Democrat mayors and governors are pressing for schools and businesses to remain open, despite a surge in omicron cases nationwide, Politico reported on Monday.
This is in sharp contrast to Democrat policies for most of the pandemic, which went further than most Republicans in shutting down businesses and schools and enforcing social distancing in order to control the spread of the virus.
But with the pandemic entering its third year, blue state leaders are faced with exhausted and frustrated voters who do not want any more strict shutdowns, which many argued harmed the financial situation of large parts of the population and also caused a mental health crisis among school-age children who had to stay at home.
"There’s a real social impact that I think has not been part of the messaging [until recently]," Doug Rubin, a veteran strategist who has worked with several prominent Massachusetts Democrats, told Politico. "Democrats saw there were political impacts to this. They saw in Virginia and New Jersey the potential negative impacts of ignoring some of these issues."
Even with the sharp increase in coronavirus cases, California Gov. Gavin Newsom and Los Angeles Mayor Eric Garcetti insist the upcoming Super Bowl in Los Angeles will not be canceled, Chicago Mayor Lori Lightfoot has harshly criticized a teachers union dispute for shutting down the nation’s third-largest school system, and Colorado Gov. Jared Polis has declared the end of the medical emergency, adding that the unvaccinated have only themselves to blame if they get sick.
Surveys have shown that people are fed up with the pandemic, with a solid majority of Americans saying they felt "worn out" by the coronavirus’ toll on their daily lives, including 63% of Democrats in a Monmouth University poll last month.
The Monmouth poll also showed that the variants have dragged down coronavirus approval ratings for governors in states that President Joe Biden won in the last election.
Democratic leaders "see an upcoming election; they see backlashes," Bob Blendon, a polling and political strategy expert at the Harvard Kennedy School, told Politico. "They can’t close things down, and there is no public tolerance for serious disruptions in people’s lives. People have run out of patience."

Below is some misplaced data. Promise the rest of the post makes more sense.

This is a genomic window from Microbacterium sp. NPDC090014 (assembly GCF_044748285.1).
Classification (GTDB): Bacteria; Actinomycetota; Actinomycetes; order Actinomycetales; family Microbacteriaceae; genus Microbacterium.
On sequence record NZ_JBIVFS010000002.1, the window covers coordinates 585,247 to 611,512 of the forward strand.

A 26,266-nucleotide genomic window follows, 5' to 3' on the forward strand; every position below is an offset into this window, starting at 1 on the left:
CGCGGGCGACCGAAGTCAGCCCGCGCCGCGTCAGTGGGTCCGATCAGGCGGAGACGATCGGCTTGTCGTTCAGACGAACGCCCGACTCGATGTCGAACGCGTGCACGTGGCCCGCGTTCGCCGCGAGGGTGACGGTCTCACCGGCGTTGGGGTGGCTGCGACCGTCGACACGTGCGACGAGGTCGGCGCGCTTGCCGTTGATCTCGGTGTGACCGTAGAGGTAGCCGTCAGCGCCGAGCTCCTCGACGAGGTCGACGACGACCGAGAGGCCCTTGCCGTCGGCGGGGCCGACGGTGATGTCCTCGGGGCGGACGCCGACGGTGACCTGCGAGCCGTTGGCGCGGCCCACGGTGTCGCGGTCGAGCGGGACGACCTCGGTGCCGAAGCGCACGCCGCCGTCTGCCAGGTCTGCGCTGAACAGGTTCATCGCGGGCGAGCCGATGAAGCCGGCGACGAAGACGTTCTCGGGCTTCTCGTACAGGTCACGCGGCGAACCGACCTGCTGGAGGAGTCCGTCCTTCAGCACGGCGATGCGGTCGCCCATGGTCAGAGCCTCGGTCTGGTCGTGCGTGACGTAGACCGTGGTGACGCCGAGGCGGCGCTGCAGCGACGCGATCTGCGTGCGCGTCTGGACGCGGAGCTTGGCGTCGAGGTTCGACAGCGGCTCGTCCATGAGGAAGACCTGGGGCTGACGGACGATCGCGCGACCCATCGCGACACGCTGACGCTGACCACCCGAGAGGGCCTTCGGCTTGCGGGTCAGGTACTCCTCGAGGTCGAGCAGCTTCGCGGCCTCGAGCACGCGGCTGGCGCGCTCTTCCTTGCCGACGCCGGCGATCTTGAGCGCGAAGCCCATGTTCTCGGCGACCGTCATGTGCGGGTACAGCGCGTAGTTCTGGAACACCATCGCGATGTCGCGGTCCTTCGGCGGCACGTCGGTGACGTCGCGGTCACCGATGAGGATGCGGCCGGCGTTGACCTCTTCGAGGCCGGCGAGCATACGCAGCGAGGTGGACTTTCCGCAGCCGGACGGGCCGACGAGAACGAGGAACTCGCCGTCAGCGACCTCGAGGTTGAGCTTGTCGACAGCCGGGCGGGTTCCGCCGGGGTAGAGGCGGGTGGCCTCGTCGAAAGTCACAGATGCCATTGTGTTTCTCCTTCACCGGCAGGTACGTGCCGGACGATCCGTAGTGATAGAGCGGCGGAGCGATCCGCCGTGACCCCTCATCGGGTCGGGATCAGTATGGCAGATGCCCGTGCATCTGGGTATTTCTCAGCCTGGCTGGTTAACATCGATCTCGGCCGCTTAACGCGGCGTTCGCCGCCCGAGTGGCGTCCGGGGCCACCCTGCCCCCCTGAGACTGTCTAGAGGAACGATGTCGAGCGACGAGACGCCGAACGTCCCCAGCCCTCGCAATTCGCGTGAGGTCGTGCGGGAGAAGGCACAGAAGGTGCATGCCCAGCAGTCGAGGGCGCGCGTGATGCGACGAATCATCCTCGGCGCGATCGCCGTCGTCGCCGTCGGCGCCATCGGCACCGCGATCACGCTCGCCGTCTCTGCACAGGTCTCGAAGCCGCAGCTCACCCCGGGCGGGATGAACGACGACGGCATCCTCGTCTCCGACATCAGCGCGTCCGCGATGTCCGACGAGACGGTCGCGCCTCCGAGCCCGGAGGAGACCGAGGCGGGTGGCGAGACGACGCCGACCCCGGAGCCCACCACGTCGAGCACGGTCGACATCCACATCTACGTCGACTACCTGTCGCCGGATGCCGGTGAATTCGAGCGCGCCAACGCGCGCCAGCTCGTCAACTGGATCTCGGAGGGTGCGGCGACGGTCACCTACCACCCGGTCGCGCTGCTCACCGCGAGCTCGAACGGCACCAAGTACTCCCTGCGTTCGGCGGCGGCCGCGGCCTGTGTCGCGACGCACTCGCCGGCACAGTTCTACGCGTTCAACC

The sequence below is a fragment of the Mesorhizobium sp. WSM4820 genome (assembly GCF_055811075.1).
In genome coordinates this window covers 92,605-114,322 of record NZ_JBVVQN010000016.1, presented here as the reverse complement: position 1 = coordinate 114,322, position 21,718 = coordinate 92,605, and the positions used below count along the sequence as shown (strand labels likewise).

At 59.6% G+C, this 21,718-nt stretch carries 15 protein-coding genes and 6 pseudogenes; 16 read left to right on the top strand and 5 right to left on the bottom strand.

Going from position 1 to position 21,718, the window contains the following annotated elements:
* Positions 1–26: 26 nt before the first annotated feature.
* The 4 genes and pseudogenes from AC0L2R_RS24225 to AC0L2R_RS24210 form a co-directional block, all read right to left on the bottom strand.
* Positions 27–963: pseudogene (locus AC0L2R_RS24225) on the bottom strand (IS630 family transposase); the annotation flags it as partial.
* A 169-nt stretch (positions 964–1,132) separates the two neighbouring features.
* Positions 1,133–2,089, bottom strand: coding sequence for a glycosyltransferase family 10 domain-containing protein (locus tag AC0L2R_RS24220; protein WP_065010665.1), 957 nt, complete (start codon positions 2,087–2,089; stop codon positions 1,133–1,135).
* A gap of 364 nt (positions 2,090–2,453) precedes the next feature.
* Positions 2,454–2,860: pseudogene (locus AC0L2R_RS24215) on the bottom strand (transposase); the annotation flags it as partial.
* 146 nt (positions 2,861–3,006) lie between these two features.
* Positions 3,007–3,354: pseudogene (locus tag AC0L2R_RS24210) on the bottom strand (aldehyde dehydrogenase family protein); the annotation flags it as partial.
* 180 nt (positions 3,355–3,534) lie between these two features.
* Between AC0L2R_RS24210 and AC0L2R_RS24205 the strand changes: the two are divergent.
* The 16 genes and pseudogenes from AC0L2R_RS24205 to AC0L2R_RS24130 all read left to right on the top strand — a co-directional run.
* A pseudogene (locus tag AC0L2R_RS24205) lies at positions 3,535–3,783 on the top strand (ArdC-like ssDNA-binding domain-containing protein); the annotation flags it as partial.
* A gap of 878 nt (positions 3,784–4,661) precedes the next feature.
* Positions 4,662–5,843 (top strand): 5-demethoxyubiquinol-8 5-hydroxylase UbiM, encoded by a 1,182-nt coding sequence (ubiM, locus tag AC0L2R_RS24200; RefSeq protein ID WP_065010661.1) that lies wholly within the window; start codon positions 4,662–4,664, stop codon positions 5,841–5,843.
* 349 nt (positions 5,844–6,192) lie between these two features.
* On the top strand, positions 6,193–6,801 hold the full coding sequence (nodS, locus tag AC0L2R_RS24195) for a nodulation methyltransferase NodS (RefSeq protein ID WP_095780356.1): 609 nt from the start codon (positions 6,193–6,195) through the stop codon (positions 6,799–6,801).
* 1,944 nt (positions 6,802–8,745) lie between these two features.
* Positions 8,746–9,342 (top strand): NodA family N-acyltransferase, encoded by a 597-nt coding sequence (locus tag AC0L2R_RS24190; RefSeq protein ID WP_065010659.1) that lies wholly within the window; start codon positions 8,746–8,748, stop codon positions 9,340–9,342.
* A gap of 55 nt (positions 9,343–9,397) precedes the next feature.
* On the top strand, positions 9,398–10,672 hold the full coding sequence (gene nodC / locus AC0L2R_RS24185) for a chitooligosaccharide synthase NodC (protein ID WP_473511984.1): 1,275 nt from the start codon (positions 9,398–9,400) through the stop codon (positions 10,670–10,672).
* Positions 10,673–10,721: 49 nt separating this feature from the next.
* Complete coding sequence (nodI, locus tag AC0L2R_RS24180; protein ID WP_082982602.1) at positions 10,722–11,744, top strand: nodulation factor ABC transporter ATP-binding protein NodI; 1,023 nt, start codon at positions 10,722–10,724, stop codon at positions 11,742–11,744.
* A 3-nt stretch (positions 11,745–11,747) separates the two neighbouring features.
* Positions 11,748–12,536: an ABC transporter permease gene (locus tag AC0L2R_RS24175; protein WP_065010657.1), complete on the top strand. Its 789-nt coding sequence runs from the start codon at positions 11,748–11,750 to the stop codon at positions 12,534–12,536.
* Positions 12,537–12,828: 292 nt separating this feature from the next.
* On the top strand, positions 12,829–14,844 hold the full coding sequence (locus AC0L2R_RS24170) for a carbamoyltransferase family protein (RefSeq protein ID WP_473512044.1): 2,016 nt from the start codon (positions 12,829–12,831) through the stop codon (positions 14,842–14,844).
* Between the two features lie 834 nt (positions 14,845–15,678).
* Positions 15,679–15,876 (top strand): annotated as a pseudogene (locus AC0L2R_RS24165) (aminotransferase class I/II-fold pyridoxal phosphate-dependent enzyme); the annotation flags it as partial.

Even with changes in policies among blue state governors, former operatives at the Democratic Governors Association argue that party leaders are not emulating their Republican counterparts, because they are continuing to emphasize safety precautions and vaccinations, including mandates.
Democrats also argue that the situation is different now than what it was a year ago, as coronavirus vaccines have become widely available and early evidence suggests omicron has much lower rates of death and severe hospitalization.
But Democrat leaders are facing anger from critics on the left who accuse their own party of caring more about the economy than public health, especially by shortening isolation and quarantine guidelines, Politico reported. Many labor unions say governments aren’t providing enough tests and masks and that leaders should consider short-term closures until the omicron surge ends.
Democrat leaders, however, are resisting this pressure, with Lightfoot telling NBC’s "Meet the Press" that "the leverage I think we have is that we've got the will of the people. Parents are outraged, and they are making their outrage known to the teachers union. This is a very different dynamic than ever before."
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